Use of feed technology to improve the nutritional value of feed ingredients

Rojas, O. J. and H. H. Stein. 2016. Use of feed technology to improve the nutritional value of feed ingredients. Anim. Prod. Sci. 56:1312-1316. Link to abstract

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Non-antibiotic feed additives in diets for pigs

Liu, Y., D. Espinosa, J. J. Abelilla, G. A. Casas, L. V. Lagos, S. A. Lee, W. B. Kwon, J. K. Mathai, D. M.D. L. Navarro, N. W. Jaworski, and H. H. Stein. 2016. Non-antibiotic feed additives in diets for pigs. Pages 263-281 in Proceedings of the 2016 Chinese Swine Industry Symposium, Shanghai, China, October 20-21, 2016. Link to full text (.pdf)

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Effects of feed processing on the nutritional value of feed ingredients or diets fed to pigs

Rojas, O. J. and H. H. Stein. 2016. Effects of feed processing on the nutritional value of feed ingredients or diets fed to pigs. Pages 33-49 in Proceedings of the 2016 Chinese Swine Industry Symposium, Shanghai, China, October 20-21, 2016. Link to full text (.pdf)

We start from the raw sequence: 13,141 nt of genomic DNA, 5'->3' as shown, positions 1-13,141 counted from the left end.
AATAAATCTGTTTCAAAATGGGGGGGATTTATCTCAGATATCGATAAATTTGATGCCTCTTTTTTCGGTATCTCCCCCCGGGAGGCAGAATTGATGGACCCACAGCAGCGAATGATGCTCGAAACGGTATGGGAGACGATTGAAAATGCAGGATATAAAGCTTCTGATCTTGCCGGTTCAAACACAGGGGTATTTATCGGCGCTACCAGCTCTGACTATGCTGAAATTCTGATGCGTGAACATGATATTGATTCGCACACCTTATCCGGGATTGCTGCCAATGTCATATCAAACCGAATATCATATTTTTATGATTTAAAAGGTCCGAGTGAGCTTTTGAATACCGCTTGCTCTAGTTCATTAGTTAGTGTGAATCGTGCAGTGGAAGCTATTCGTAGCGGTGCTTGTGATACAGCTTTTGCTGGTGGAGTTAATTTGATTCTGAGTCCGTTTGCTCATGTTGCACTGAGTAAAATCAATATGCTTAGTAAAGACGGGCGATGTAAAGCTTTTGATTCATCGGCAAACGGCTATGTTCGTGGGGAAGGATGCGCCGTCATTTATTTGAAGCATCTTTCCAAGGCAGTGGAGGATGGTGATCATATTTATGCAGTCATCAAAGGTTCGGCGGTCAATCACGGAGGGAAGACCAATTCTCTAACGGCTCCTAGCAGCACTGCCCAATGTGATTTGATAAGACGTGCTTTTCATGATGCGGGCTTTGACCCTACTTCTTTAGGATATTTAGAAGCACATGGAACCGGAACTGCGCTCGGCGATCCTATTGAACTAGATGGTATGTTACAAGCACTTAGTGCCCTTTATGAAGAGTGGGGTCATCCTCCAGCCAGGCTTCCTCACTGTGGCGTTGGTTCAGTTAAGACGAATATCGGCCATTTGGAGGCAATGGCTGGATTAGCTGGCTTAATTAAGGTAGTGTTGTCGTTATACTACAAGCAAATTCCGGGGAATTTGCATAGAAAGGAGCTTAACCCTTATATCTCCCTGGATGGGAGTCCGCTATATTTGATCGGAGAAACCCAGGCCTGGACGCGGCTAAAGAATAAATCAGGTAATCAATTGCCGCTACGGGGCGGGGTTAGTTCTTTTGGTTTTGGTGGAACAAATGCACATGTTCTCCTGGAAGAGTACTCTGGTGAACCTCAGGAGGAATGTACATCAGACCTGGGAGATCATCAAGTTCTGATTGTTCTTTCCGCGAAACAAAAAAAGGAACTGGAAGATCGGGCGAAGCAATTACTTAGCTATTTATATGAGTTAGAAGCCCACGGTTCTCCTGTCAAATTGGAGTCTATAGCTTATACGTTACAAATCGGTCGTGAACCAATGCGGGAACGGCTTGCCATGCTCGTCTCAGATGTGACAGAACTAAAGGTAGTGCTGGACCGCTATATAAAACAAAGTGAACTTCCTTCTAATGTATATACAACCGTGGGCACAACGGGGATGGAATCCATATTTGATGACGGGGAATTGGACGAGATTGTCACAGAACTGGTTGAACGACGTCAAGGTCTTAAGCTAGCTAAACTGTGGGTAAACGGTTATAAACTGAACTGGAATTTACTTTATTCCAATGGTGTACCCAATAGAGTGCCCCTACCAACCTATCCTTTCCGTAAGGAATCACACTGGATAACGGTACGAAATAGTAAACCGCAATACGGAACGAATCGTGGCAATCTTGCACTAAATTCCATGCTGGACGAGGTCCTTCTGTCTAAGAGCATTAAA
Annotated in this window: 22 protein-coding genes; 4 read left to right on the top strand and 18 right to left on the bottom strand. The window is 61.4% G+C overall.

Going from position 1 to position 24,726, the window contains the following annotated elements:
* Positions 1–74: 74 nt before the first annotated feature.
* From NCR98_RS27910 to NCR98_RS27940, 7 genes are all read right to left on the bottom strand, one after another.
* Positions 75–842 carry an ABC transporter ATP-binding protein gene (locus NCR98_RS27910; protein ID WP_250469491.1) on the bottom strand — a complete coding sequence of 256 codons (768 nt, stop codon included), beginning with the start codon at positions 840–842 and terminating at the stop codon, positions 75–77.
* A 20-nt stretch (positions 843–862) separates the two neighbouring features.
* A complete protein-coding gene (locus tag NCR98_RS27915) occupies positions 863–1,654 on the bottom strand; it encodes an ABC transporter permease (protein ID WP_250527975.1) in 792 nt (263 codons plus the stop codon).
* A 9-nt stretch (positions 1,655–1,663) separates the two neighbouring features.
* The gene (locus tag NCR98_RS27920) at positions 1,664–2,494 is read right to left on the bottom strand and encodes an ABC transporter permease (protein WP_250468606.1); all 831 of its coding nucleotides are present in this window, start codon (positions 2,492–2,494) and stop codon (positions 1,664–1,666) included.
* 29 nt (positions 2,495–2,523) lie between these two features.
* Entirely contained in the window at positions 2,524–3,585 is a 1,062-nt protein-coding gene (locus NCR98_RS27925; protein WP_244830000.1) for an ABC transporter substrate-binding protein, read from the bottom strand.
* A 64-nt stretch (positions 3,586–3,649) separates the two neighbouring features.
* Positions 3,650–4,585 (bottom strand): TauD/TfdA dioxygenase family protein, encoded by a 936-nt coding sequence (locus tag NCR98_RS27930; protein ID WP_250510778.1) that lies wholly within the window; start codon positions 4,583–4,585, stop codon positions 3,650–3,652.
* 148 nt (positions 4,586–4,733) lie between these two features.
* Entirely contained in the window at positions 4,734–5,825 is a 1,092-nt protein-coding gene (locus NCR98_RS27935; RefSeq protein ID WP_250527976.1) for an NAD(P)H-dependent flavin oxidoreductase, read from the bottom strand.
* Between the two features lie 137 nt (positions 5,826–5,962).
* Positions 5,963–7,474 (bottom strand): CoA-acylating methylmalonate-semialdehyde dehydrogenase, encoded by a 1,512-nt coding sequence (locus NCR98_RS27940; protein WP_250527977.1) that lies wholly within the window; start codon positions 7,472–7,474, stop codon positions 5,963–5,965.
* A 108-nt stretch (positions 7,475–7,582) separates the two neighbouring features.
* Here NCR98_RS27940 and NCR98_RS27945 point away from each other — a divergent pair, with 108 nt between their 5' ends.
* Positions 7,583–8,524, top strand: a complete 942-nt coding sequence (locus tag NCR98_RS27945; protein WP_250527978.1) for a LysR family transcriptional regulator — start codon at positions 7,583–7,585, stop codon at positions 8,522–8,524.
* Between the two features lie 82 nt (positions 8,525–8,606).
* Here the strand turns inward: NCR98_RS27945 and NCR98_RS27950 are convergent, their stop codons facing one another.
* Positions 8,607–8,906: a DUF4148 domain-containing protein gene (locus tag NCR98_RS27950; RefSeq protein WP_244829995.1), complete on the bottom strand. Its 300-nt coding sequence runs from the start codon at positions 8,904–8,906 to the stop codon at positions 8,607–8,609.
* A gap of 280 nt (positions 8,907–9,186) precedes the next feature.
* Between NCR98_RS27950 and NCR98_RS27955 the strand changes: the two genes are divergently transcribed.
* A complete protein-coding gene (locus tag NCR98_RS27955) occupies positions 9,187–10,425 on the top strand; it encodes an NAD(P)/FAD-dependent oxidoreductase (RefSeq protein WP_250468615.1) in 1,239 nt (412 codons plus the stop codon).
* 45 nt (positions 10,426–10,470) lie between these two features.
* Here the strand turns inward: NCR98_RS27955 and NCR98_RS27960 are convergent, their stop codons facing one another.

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Analysis of published data for standardized ileal digestibility of protein and amino acids in soy proteins fed to pigs

C. Pedersen, C, J. S. Almeida, and H. H. Stein. 2016. Analysis of published data for standardized ileal digestibility of protein and amino acids in soy proteins fed to pigs. J. Anim. Sci. 94(Suppl. 3):340-343. Link to abstract

Effects of tallow, choice white grease, palm oil, corn oil, or soybean oil on apparent total tract digestibility of minerals in diets fed to growing pigs

Merriman, L. A., C. L. Walk, C. M. Parsons, and H. H. Stein. 2016. Effects of tallow, choice white grease, palm oil, corn oil, or soybean oil on apparent total tract digestibility of minerals in diets fed to growing pigs. J. Anim. Sci. 94:4231-4238. Link to abstract

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Effects of dietary fiber on the ideal standardized ileal digestible threonine:lysine ratio for twenty-five to fifty kilogram growing gilts

Mathai, J. K, J. K. Htoo, J. E. Thomson, K. J. Touchette, and H. H. Stein. 2016. Effects of dietary fiber on the ideal standardized ileal digestible threonine:lysine ratio for twenty-five to fifty kilogram growing gilts. J. Anim. Sci. 94:4217-4230. Link to abstract

Effects of collection time on flow of chromium and dry matter and on basal ileal endogenous losses of amino acids in growing pigs

Kim, B. G., Y. Liu, and H. H. Stein. 2016. Effects of collection time on flow of chromium and dry matter and on basal ileal endogenous losses of amino acids in growing pigs. J. Anim. Sci. 94:4196-4204. Link to abstract